If your network is spread out across a wide area with many unmanned sites, you need an SNMP monitoring system. It's virtually impossible for you and your team to watch all of your gear without some form of automated monitoring.
SNMP monitoring is distinct from other forms of monitoring because it uses the Simple Network Management Protocol(SNMP)l. SNMP messages are, most commonly, created by an SNMP agent (some kind of gear at your site). And they are received by a central SNMP manager (a software program, ideally running on its own dedicated hardware platform).
This protocol is one of the most popular in the remote monitoring word today because it can bring you many benefits. And there really aren't any significant disadvantages to be wary of.
Of course, using this popular protocol isn't without some threats. Anytime you use something that is common, there will be a larger population of people who are familiar with it.
Some of these people may have ill intent. They might use the common knowledge of SNMP to break into your system. There are strong cyber terrorism issues here.
For many years, the lack of security in SNMP was viewed by many as its Achilles' heel. For all its wonderful business benefits, the threat of cyber terrorists and virtual vandals loomed large.
However, SNMP monitoring is no longer without any defenses. SNMP community string is a common security feature in SNMP devices. And there are also some other SNMP security best practices that you should know about.
SNMP community string is an SNMP security password that devices need to talk to each other. It's similar to a user id or password that allow you to access your equipment's data.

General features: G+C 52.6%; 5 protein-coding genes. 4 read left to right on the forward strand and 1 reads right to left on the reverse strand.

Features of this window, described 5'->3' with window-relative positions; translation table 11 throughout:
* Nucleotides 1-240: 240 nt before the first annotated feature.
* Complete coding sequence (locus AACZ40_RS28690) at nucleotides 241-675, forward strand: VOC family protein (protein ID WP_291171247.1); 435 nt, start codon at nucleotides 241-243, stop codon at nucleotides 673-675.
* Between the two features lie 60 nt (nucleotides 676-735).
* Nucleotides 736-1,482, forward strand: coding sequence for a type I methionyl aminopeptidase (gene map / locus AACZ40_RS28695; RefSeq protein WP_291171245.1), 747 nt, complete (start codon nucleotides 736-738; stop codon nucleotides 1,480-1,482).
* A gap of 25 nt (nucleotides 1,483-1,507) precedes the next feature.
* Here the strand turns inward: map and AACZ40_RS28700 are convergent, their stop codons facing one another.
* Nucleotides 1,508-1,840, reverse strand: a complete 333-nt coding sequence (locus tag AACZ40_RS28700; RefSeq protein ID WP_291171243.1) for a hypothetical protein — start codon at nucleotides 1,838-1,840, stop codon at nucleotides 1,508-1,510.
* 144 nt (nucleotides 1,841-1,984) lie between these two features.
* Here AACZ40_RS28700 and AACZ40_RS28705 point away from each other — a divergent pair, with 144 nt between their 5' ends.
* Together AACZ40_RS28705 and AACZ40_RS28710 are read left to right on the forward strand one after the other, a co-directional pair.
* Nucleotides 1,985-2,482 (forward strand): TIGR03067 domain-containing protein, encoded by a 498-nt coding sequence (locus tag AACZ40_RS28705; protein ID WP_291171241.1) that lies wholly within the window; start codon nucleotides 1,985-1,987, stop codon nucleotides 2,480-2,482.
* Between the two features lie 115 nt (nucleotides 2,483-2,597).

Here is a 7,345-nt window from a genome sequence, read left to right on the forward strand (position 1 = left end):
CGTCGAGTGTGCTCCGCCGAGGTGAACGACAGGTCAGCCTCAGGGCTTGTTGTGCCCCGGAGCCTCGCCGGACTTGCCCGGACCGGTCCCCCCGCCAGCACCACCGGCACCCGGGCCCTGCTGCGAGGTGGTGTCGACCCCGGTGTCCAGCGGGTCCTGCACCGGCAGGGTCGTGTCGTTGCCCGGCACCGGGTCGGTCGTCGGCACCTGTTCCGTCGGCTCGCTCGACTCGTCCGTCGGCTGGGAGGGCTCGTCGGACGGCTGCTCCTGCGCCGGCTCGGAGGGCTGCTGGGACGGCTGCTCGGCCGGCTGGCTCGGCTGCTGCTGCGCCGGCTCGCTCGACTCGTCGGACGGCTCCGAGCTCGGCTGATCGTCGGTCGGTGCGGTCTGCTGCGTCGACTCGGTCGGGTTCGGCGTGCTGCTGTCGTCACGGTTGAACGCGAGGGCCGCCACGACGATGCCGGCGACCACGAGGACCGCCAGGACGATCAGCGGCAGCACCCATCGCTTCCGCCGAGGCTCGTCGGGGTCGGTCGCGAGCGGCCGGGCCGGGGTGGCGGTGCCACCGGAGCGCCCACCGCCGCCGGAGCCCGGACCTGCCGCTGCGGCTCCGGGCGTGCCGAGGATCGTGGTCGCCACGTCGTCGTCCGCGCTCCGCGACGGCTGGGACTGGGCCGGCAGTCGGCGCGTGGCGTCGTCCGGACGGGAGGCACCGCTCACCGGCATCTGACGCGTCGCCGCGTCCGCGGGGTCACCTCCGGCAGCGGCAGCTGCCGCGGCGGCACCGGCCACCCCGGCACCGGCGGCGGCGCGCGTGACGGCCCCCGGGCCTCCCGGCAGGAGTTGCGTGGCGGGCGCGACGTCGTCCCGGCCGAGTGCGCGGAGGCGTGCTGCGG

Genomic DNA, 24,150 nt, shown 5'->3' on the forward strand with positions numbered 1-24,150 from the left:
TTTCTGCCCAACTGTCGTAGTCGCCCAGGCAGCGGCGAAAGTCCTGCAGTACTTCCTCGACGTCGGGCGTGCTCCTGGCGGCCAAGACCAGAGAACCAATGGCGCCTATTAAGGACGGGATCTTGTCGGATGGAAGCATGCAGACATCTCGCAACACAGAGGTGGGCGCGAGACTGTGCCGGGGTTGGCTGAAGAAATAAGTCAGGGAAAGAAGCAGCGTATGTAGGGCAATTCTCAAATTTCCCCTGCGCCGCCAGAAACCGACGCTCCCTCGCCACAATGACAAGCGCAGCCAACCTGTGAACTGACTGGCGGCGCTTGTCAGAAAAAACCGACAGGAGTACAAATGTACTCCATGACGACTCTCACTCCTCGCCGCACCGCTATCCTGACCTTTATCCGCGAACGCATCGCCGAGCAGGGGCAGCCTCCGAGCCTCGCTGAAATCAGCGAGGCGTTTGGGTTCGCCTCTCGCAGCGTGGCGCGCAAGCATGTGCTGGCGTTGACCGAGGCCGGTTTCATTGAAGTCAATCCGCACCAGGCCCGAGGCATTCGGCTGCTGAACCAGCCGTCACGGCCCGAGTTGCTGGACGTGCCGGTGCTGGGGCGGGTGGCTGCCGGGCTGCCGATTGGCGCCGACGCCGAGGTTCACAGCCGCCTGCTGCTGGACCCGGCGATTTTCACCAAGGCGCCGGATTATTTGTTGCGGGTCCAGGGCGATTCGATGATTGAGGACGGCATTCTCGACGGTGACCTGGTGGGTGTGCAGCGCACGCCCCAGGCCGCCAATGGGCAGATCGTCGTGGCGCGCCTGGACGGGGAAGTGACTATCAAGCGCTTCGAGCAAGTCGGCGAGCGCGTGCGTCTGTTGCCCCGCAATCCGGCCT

Your SNMP monitoring device should send the community string along with SNMP requests. If the community string is correct, then your device will answer with the requested information. However, if the community string is incorrect, your device will simply disregard the request and will not respond.
There are three different kinds of community string:
Although the community string does offer some security, it's only used by devices that support the versions SNMPv1 and SNMPv2.
SNMPv1 was the first version of SNMP. It is an open, standard protocol, but still lacked key areas for certain applications. Later versions have addressed many of these problems. Smaller RTUs commonly support SNMPv1..
SNMPv2c is a sub-version of SNMPv2. Its key advantage over previous versions is the Inform command. Unlike Traps, which are simply received by a manager, Informs are positively acknowledged with a response message. If a manager does not reply to an Inform, the SNMP agent will resend it.
Other advantages of SNMPv2c include:
Not all devices are SNMPv2c compliant, so your SNMP manager should be downward compatible with SNMPv1 devices. You can also use SNMPv3 mediation devices to ensure compatibility.
Another point to remember is that SNMPv1 and v2c equipment have their default community string set to "public." So, you'll have to change all of your community strings to customized values during the device setup.